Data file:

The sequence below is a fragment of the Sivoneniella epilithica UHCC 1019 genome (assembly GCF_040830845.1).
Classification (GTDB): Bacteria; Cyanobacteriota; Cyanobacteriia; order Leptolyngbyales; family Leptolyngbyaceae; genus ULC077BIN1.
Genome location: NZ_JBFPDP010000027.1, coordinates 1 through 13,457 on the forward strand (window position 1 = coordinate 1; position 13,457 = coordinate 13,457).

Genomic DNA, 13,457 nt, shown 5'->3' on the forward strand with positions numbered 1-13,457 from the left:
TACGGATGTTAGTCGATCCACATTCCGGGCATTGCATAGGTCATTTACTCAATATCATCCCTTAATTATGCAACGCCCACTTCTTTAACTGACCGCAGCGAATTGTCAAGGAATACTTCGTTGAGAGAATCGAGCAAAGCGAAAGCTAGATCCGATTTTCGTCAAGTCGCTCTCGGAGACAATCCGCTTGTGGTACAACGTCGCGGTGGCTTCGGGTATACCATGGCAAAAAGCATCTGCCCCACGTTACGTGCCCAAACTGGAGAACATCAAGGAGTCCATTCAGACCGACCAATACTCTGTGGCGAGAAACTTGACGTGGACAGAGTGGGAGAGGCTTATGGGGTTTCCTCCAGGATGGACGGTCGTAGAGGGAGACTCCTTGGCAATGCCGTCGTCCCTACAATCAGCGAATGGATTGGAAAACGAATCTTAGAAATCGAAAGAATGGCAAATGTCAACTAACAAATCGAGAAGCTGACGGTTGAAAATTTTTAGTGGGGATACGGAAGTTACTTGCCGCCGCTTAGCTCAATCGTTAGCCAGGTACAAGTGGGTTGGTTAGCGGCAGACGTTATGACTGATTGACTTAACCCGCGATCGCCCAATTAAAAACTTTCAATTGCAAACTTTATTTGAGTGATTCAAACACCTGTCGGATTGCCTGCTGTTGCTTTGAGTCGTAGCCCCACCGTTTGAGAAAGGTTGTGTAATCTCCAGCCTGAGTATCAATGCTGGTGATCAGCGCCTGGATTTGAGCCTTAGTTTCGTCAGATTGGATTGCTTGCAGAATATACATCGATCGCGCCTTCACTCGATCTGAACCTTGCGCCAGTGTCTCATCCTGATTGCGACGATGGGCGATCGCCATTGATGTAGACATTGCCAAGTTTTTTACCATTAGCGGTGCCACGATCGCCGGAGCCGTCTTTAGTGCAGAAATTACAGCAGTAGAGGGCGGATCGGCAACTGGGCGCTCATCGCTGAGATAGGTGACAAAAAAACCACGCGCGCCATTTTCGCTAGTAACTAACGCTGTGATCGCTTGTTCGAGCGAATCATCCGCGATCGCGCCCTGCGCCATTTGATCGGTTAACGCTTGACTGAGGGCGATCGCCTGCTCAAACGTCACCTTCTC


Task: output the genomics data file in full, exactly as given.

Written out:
The sequence below is a fragment of the Sivoneniella epilithica UHCC 1019 genome (assembly GCF_040830845.1).
Classification (GTDB): Bacteria; Cyanobacteriota; Cyanobacteriia; order Leptolyngbyales; family Leptolyngbyaceae; genus ULC077BIN1.
Genome location: NZ_JBFPDP010000027.1, coordinates 1 through 13,457 on the forward strand (window position 1 = coordinate 1; position 13,457 = coordinate 13,457).

Genomic DNA, 13,457 nt, shown 5'->3' on the forward strand with positions numbered 1-13,457 from the left:
TACGGATGTTAGTCGATCCACATTCCGGGCATTGCATAGGTCATTTACTCAATATCATCCCTTAATTATGCAACGCCCACTTCTTTAACTGACCGCAGCGAATTGTCAAGGAATACTTCGTTGAGAGAATCGAGCAAAGCGAAAGCTAGATCCGATTTTCGTCAAGTCGCTCTCGGAGACAATCCGCTTGTGGTACAACGTCGCGGTGGCTTCGGGTATACCATGGCAAAAAGCATCTGCCCCACGTTACGTGCCCAAACTGGAGAACATCAAGGAGTCCATTCAGACCGACCAATACTCTGTGGCGAGAAACTTGACGTGGACAGAGTGGGAGAGGCTTATGGGGTTTCCTCCAGGATGGACGGTCGTAGAGGGAGACTCCTTGGCAATGCCGTCGTCCCTACAATCAGCGAATGGATTGGAAAACGAATCTTAGAAATCGAAAGAATGGCAAATGTCAACTAACAAATCGAGAAGCTGACGGTTGAAAATTTTTAGTGGGGATACGGAAGTTACTTGCCGCCGCTTAGCTCAATCGTTAGCCAGGTACAAGTGGGTTGGTTAGCGGCAGACGTTATGACTGATTGACTTAACCCGCGATCGCCCAATTAAAAACTTTCAATTGCAAACTTTATTTGAGTGATTCAAACACCTGTCGGATTGCCTGCTGTTGCTTTGAGTCGTAGCCCCACCGTTTGAGAAAGGTTGTGTAATCTCCAGCCTGAGTATCAATGCTGGTGATCAGCGCCTGGATTTGAGCCTTAGTTTCGTCAGATTGGATTGCTTGCAGAATATACATCGATCGCGCCTTCACTCGATCTGAACCTTGCGCCAGTGTCTCATCCTGATTGCGACGATGGGCGATCGCCATTGATGTAGACATTGCCAAGTTTTTTACCATTAGCGGTGCCACGATCGCCGGAGCCGTCTTTAGTGCAGAAATTACAGCAGTAGAGGGCGGATCGGCAACTGGGCGCTCATCGCTGAGATAGGTGACAAAAAAACCACGCGCGCCATTTTCGCTAGTAACTAACGCTGTGATCGCTTGTTCGAGCGAATCATCCGCGATCGCGCCCTGCGCCATTTGATCGGTTAACGCTTGACTGAGGGCGATCGCCTGCTCAAACGTCACCTTCTC